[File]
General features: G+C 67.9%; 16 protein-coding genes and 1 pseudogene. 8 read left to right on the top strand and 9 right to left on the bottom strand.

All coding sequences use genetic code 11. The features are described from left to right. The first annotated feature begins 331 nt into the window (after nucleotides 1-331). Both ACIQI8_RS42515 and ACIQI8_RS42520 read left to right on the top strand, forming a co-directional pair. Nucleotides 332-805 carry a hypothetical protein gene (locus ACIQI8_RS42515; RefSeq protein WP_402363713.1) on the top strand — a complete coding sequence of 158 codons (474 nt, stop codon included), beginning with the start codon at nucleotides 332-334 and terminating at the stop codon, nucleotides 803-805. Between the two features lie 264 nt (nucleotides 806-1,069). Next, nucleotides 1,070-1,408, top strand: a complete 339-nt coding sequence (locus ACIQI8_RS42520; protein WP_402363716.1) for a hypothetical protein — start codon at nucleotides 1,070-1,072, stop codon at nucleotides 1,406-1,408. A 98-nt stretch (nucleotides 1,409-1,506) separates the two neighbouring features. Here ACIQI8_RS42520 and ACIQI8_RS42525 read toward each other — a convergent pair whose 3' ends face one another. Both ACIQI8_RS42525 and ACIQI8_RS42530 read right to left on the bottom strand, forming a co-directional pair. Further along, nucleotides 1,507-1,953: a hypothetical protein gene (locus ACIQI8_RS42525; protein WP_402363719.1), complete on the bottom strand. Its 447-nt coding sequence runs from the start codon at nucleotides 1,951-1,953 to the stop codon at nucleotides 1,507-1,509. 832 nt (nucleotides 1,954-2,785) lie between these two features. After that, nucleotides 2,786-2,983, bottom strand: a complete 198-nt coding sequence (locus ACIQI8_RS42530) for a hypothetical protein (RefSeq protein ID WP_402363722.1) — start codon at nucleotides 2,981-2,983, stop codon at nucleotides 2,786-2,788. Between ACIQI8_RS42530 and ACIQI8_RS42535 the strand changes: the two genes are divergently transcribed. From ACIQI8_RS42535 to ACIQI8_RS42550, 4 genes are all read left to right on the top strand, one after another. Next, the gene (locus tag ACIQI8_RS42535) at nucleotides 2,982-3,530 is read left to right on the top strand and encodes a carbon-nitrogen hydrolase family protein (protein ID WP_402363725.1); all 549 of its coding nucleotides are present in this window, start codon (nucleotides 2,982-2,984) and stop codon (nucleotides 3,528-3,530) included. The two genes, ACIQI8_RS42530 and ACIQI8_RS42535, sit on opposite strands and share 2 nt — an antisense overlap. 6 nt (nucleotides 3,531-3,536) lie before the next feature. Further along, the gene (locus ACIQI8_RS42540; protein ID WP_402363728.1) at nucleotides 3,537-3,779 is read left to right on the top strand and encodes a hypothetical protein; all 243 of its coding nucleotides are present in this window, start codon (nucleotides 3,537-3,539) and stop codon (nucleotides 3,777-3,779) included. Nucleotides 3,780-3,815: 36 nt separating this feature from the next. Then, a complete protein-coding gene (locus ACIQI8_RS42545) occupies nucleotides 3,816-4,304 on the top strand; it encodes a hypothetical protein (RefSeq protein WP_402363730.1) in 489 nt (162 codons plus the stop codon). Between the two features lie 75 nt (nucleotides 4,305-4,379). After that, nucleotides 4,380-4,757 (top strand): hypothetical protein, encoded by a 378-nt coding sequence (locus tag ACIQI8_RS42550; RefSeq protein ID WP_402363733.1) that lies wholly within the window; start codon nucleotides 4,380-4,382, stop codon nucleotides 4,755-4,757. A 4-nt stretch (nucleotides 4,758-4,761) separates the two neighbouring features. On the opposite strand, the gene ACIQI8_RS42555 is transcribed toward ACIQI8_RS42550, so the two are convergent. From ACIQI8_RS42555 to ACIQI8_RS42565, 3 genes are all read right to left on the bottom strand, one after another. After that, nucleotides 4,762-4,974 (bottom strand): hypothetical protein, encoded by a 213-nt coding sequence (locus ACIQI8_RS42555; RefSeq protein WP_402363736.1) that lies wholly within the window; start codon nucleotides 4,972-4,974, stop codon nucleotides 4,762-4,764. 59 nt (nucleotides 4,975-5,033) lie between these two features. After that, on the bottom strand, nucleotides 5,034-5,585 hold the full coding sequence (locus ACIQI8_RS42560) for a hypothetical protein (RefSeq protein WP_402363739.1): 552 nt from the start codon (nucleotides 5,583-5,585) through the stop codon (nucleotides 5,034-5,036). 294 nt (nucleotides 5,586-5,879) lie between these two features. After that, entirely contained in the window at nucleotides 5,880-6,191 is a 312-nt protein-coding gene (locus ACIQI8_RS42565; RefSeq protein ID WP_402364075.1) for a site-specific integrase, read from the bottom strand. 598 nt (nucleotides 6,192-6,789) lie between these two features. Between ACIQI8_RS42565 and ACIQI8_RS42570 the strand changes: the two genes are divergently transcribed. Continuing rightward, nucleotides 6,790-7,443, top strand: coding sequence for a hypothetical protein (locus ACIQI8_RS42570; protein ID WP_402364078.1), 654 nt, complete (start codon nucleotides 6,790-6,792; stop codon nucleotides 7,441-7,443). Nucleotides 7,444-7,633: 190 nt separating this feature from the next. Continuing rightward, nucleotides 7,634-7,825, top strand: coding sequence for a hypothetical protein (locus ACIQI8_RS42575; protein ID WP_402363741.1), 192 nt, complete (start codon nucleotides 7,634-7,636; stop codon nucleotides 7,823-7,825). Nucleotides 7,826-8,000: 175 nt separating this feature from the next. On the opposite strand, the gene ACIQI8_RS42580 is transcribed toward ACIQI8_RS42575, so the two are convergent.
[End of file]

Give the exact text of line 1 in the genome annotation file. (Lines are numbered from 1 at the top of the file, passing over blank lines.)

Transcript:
General features: G+C 67.9%; 16 protein-coding genes and 1 pseudogene. 8 read left to right on the top strand and 9 right to left on the bottom strand.